“There are no languages here. Only dialects.”
Paul Bowles, “A Distant Episode”
In the summer of 2001 I found my way to Marrakech, Morocco. Marrakech is one of the most magical cities I have ever visited. It’s located south of Casablanca and the Atlas Mountains, and sits on the outer edge of the Sahara Desert. There are no sand dunes in Marrakech, but the desert landscape is rocky, taking on a distinctly lunar quality. The walls of the city are a reddish-pink, which glow in the sunset. Once one enters the gates the first thing one notices is the insanity of traffic. There seem to be no traffic patterns in Marrakech, and the walker, especially the foreign walker, takes his life in his own hands. The sheer assault of car horns, the shouting, the chaos of spoken Arabic and French, not to mention the smells and the dust, are really nothing like I’ve experienced before and can be quite bewildering to the traveler. This was North Africa, so different from the Africa of the east and its safaris and lions.
In an early entry for this blog I wrote how my “real” life experiences are becoming increasingly confused with the experiences of reading. That is, I am now not quite sure which is a memory from my life or a memory from a book I’ve read. Morocco, at least for me, is a Bowlesian construction. Postcolonial theorists will see this as yet another instance of colonialism by the white, privileged point of view over the black, subservient native. Be that as it may. Everything, or nearly everything I knew about Morocco came from my reading of Paul Bowles. And although I was in Marrakech to give a paper at a conference on Italo Calvino, I felt as if I brought Bowles with me.
In one of Bowles’s earliest, and best short stories, “A Distant Episode,” he tells the story of a western professor of linguistics who travels to Morocco to study the dialects of a certain region in the south. The professor returns to a café he visited before where he befriended the owner, only to discover that the owner is no longer there. From this point on the story takes a series of sinister twists and turns only to end up in madness. The professor places himself in a vulnerable position and is kidnapped by a group of nomadic rebels. The professor has his tongue cut from his mouth and is turned into a sort of slave/clown. The story is one of Bowles’s best, and is one of his best known. It’s a story I have read countless times, and I have even written a significant essay on the theme of hospitality, or the lack of it, in the story.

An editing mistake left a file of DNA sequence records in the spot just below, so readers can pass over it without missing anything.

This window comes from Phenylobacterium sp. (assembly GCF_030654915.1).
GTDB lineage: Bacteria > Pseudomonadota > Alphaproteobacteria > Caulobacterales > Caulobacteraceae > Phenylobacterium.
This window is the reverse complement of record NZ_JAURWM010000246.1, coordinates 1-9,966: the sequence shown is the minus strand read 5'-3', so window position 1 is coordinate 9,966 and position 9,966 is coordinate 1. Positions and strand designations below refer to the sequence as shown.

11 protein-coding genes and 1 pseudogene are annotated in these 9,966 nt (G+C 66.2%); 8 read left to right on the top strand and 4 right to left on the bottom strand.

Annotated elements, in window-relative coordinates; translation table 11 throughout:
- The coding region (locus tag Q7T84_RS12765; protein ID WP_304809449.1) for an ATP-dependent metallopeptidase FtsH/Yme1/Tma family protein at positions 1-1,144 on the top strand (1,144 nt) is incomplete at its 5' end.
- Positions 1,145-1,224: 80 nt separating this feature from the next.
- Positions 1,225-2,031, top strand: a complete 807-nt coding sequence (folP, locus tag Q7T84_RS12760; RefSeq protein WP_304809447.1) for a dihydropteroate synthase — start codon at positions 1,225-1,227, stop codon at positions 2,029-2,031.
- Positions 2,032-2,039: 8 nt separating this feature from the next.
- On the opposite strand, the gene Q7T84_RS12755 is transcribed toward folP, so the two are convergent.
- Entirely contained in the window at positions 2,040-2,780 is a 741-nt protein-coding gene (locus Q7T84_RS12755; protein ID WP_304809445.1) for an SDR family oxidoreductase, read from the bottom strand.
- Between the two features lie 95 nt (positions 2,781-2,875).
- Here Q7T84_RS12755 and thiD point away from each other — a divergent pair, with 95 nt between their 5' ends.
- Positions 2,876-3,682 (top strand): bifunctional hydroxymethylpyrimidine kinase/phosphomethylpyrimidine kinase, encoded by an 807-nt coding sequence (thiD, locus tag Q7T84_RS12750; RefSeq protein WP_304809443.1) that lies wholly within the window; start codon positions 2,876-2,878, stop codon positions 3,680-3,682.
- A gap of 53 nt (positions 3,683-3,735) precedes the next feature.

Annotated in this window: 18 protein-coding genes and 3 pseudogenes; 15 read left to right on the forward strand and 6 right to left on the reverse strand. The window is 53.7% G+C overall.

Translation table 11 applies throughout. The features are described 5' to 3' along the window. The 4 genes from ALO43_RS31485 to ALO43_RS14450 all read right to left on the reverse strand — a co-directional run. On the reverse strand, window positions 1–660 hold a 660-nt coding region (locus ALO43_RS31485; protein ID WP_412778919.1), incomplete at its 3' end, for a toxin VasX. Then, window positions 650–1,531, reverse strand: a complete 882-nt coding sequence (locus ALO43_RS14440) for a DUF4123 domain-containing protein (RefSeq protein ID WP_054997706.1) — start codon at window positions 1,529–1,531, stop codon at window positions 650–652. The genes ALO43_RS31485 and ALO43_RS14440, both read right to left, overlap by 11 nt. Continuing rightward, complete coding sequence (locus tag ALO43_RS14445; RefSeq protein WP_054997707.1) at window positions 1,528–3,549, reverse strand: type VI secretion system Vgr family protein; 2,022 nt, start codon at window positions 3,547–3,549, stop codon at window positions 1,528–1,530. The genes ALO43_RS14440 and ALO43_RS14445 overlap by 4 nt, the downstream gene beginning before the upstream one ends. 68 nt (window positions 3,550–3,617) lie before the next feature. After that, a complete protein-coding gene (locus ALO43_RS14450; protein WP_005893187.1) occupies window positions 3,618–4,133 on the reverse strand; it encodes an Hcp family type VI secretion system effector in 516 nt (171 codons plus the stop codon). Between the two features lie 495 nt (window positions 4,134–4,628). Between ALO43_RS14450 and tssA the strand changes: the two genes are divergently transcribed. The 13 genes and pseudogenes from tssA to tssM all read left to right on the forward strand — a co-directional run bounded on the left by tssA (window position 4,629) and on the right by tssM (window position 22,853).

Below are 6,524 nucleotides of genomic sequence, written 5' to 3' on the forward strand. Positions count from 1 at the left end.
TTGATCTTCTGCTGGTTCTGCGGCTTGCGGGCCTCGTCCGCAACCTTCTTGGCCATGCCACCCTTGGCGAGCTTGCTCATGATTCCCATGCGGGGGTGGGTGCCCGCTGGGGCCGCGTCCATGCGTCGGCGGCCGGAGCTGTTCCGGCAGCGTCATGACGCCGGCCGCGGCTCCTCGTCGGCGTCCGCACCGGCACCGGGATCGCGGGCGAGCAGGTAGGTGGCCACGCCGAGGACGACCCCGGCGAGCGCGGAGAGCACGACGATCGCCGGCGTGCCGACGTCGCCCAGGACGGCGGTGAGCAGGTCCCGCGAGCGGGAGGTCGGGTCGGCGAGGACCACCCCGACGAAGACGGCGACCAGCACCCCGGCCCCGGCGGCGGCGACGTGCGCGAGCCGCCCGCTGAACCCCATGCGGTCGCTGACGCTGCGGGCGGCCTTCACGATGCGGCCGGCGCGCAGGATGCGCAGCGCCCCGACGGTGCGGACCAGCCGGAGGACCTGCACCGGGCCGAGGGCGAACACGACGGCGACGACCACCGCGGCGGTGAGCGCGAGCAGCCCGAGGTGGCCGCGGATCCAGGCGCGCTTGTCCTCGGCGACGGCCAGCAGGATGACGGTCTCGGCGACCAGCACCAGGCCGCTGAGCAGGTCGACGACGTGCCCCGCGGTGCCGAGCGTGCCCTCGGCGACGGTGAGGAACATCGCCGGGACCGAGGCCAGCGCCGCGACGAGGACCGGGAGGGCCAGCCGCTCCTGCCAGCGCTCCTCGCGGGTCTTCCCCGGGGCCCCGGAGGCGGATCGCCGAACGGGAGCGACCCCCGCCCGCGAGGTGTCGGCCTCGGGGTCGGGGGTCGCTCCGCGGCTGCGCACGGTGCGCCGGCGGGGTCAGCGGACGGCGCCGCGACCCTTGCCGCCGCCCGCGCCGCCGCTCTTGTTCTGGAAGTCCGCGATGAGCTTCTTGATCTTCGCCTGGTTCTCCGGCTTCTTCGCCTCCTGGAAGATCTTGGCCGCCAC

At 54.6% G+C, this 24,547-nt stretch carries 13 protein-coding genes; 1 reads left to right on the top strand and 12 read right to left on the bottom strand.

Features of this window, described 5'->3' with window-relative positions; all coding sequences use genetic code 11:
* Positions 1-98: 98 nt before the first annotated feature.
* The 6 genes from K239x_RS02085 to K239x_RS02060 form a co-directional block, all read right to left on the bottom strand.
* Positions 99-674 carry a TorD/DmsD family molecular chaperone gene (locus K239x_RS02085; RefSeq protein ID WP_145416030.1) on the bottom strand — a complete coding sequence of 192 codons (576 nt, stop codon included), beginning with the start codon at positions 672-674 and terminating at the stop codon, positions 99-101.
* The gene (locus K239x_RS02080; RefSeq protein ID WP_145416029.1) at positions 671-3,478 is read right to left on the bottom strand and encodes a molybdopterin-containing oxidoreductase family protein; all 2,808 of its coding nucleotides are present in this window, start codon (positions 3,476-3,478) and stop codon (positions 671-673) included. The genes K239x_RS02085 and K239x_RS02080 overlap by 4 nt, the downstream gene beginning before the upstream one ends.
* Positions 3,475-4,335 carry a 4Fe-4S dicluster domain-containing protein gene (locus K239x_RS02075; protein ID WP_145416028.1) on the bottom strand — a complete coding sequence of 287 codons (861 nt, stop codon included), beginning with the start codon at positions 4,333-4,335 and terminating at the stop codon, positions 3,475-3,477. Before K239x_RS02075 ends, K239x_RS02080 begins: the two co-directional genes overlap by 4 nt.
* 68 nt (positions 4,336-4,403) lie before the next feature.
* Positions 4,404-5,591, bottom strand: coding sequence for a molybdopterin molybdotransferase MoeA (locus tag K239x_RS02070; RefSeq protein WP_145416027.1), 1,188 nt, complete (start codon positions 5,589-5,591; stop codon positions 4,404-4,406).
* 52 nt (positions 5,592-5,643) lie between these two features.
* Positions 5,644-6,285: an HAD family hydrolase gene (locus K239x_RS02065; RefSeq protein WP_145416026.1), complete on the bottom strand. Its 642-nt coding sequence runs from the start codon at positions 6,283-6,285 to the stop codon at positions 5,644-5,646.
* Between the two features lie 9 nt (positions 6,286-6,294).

It was with this story in mind that I came to feel threatened one hot afternoon as I left my hotel in the new part of town with the intention of walking to the old part, a few miles away. I decided to skip a guided tour that day because I was feeling sick. Morocco will sooner or later catch up with all westerners, and it caught up with me with a vengeance for several days. Still, I was not about to sit in my hotel. So, I loaded up my backpack and took off alone to explore. I stopped at one café with an outdoor terrace and ordered a mint tea. No alcohol was available, so I took the next best thing.
After, I was about a mile or so from my hotel when a man on a moped pulled up next to me and started speaking to me in English. He said that he recognized me from the hotel and asked if I wanted a guided tour of the souks. His English was pretty good and I had no trouble understanding him, but I failed to recognize him. I politely thanked him and informed him that I preferred traveling alone. However, Moroccans love to bargain and a “no” is never a definitive no. Moroccans are pushy people when it comes to foreigners, and a lot of them make their living by offering up their services as guides. The services are cheap, and sometimes the traveler can learn quite a lot. Part of me wanted to get on the back of his moped and see the sights, but the truth is I got scared. The Bowles story came back to me and I began to fantasize that I would end up kidnapped, or worse, horribly mutilated or dead. We stood there on that busy street for a long time going back and forth. Finally, he spit onto the ground and sped away. I was thankful and sweaty as I watched him zoom down the busy boulevard.
I cannot say if he really was from my hotel, but I did look for him when I returned, and for the rest of the trip I did not see him either in the lobby or around the grounds of the hotel. Still, part of me wanted to believe that he was just a guide trying to make a living from one of the millions of tourists who came to Marrakech. Yet, that story from Bowles overpowered my judgment, perhaps rightly, perhaps wrongly. This was in July of 2001, just two months before September 11th.
Reading fiction and taking it so seriously can have strange affects on us. The world of Paul Bowles is as real as anything I have experienced in my daily life, yet I know that most of it is just fiction. Writers of fiction are essentially liars; it really cannot be otherwise. Yet, I also believe that they draw from real life experiences. Not long after my trip to Marrakech American journalist Daniel Pearl was kidnapped from a hotel in Pakistan and eventually beheaded. I do not wish to make light of Pearl’s kidnapping and assassination, but the sequence of events do read like a story from Paul Bowles. In a way we are all living in a Bowlesian world where security has been proven to be a false concept, something Bowles himself prophesized decades ago.